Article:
Demand for consumer electronics remains weak, but the expansion of Panasonic's appliance business abroad is a definite bright spot
Like many of Japan's tech giants, Panasonic (PC) is taking its lumps. The latest evidence came on Aug. 3, when the electronics company reported it had posted back-to-back quarterly losses. Panasonic blamed the usual suspects for its April-June performance: the strong yen, anemic global demand for consumer electronics, and the falling prices of TVs, digital cameras, and other gadgets.
But the news wasn't all grim. One bright spot: household appliances. Panasonic, based in the western Japanese city of Osaka, is best known for its Viera brand of flat-screen TVs and Lumix line of digital cameras. But along with TVs, cameras, chips, and factory equipment, the sprawling tech conglomerate is also a major manufacturer of air conditioners and washing machines.
The appliance business accounted for just over 18% of Panasonic's sales in the quarter, but it was the only sector where the company made money. That suggests a strategy of expansion abroad is working despite the downturn. With Japan's graying population weighing on the country's growth prospects, Panasonic has been looking to boost overseas sales. The company began selling its refrigerators and washing machines in Europe in March, and officials say early results have surpassed expectations.
The sales growth overseas and drastic cutbacks were enough to help Panasonic post better-than-expected quarterly results. For the April-June period, the company reported an operating loss of $213 million, vs. a $1.16 billion profit in the same quarter a year ago. Sales fell 26%, to $16.8 billion, for the April-June quarter. The loss was smaller than analysts' projections. Perhaps more important: Panasonic raised its first-half forecasts, saying it now expects to post an operating loss of $210 million, instead of the $1.11 billion loss it had expected. It predicted April-September sales would be $34.7 billion, up from the earlier forecast of $34.3 billion.
Targeting Emerging Markets
An improving global economy will be key to hitting those new targets. Panasonic President Fumio Ohtsubo told shareholders in June that he's gunning for double-digit growth overseas this fiscal year. His plan: marketing products to the growing middle class in Brazil, India, China, Russia, and Vietnam. Last fiscal year the company's sales to those emerging markets grew despite an overall drop in sales. Panasonic is also looking to launch more products in what its executives are calling the MINTs—Mexico, Indonesia, Nigeria, and Turkey—as well as the Balkan countries. "We won't make money by sticking to Japanese standards for high quality and high costs," Panasonic Chief Financial Officer Makoto Uenoyama told reporters today. "Basically we are attempting to do everything locally—product planning, design, development, production, and parts procurement—in those markets."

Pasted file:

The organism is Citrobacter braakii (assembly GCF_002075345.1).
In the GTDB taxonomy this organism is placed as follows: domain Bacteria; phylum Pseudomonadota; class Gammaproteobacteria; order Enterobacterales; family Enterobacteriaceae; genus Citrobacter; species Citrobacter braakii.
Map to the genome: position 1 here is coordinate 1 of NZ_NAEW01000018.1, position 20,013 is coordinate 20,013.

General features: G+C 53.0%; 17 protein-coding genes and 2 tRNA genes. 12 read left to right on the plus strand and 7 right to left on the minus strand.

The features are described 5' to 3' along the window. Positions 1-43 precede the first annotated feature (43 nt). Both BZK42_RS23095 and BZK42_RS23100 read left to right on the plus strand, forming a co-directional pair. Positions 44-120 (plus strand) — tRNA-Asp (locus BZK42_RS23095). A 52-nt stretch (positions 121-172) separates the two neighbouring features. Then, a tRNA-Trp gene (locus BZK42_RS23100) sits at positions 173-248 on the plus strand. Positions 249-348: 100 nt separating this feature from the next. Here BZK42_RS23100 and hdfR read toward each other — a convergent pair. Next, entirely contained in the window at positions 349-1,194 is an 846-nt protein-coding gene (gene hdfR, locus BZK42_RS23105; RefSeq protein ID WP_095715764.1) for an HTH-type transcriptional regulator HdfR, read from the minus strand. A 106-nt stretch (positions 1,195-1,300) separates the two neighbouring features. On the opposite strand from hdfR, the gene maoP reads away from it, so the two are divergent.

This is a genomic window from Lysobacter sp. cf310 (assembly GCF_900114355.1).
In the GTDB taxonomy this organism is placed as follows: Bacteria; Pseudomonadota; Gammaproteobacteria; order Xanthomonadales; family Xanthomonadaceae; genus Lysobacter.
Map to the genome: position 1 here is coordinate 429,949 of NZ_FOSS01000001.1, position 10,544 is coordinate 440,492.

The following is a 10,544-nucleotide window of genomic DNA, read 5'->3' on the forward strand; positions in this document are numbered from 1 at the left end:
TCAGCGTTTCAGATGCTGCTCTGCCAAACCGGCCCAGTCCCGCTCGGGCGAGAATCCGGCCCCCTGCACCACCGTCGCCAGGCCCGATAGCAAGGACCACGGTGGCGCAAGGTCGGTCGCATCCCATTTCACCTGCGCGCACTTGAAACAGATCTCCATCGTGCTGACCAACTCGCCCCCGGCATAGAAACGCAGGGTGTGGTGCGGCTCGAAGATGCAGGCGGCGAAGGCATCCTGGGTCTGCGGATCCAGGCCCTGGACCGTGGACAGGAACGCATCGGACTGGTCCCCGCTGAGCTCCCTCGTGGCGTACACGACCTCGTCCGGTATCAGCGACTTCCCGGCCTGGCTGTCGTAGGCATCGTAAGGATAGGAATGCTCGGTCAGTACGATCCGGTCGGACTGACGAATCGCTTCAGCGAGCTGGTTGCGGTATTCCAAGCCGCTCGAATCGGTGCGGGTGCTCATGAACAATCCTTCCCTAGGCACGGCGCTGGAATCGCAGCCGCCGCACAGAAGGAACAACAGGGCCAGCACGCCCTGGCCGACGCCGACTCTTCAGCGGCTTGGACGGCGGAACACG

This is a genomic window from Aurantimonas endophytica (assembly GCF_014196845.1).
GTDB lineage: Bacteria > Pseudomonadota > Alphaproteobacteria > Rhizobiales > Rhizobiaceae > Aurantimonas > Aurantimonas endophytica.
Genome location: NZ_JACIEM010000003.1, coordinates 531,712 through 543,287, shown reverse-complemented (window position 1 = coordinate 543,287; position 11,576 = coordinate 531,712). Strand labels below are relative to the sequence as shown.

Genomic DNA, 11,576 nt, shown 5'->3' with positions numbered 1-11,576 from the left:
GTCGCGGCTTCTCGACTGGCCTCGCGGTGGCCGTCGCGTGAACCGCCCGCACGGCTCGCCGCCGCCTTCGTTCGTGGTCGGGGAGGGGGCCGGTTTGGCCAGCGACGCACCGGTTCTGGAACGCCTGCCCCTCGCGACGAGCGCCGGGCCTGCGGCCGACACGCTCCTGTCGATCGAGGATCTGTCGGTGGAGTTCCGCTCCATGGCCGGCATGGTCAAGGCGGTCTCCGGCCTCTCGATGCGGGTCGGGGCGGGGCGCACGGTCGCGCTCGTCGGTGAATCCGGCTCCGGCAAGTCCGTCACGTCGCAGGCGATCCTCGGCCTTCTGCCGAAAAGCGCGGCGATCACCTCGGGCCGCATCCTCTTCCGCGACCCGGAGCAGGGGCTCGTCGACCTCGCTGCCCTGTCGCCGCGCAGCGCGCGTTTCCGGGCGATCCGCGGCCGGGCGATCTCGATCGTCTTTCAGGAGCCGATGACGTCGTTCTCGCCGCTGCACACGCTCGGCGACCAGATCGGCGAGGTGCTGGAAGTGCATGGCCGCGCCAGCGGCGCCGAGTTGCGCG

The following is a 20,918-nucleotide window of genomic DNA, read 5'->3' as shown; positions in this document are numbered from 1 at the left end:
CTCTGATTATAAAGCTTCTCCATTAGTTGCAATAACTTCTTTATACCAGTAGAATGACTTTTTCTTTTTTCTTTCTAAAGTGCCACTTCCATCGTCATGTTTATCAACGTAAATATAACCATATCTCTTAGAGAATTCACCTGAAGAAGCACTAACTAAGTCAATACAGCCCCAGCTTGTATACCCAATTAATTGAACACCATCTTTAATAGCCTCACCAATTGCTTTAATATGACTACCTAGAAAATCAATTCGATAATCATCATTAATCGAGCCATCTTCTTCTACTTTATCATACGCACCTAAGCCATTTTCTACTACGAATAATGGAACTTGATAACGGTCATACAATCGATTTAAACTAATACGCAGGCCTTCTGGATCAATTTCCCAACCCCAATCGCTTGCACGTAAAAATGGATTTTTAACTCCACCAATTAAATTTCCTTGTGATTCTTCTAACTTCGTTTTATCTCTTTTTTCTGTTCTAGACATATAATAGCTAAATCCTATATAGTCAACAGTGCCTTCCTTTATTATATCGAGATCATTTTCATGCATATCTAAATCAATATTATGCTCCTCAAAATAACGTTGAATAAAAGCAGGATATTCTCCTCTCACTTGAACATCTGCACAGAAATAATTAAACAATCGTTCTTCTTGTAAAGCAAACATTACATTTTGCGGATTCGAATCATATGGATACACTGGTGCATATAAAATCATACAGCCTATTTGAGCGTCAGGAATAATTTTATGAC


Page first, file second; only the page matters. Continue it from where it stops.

Japan's tech sector earnings stand in contrast to the upbeat results from Apple (AAPL), Intel (INTC), and other U.S. tech companies that have buoyed sentiment on Wall Street. Panasonic's announcement follows dismal financial results from Sharp and Sony (SNE) last week.
The Japanese tech sector's Achilles' heel: TVs. Researcher DisplaySearch predicts global unit sales of TVs will dip nearly 3% this year, falling for the first time in several years. It's not just falling demand that's hurting Japanese tech firms, among the world's top TV makers. Competition from Korea, low-cost producers in China, and U.S. brands such as Vizio, which outsources all of its manufacturing, have sparked a price war that has put Japanese firms at a disadvantage. "This year, Japanese TV brands' first priority is to be healthy and fix their financial problems," says DisplaySearch analyst Hisakazu Torii.
Gains Seen in Greentech Batteries
There are reasons for Panasonic shareholders to be optimistic. The company pointed out that while quarterly sales were lower than a year ago, they were up from the previous quarter. In the home appliances unit, revenues from the three main products—air conditioners, refrigerators, and washing machines—fell 14% compared with same quarter last year but were up 60% from the January-March quarter. More improvement is expected. The company now predicts April-September sales will be $34.7 billion, up from the earlier forecast of $34.3 billion. Longer term, Panasonic's acquisition of Sanyo Electric, which hinges on regulators' approval, will make it a strong contender in batteries for hybrid and electric cars and photovoltaic cells for solar panels—where analysts predict big gains.
Still, analysts say that Panasonic and other Japanese tech firms need to raise their game if they are to keep up with Asian rivals. Nomura Securities' analyst Eiichi Katayama points out that the Korean won's weakness against major currencies isn't the only reason tech firms from that country are healthier than their Japanese counterparts. Korean manufacturers buy equipment and materials from Japan and sell their products in the same countries that Japanese tech firms do. Yet Samsung Electronics' TV operating margins are above 10%, while the TV units of Panasonic and Sony are hemorrhaging. "We think that Korean companies' strategic moves and speedy management decisions are a key reason," Katayama wrote in a report this week.
Branding is also a hurdle for Panasonic. The company is the world's largest maker of flat-screen plasma TVs, with 34% market share. But in other products, such as mobile phones, its global presence is small, and the company's lack of an iconic product, such as Apple's iPod, has hampered its brand marketing efforts. "Panasonic needs to have some major hit product that is strongly identified with the company," Deutsche Securities analyst Yasuo Nakane wrote in a report in June.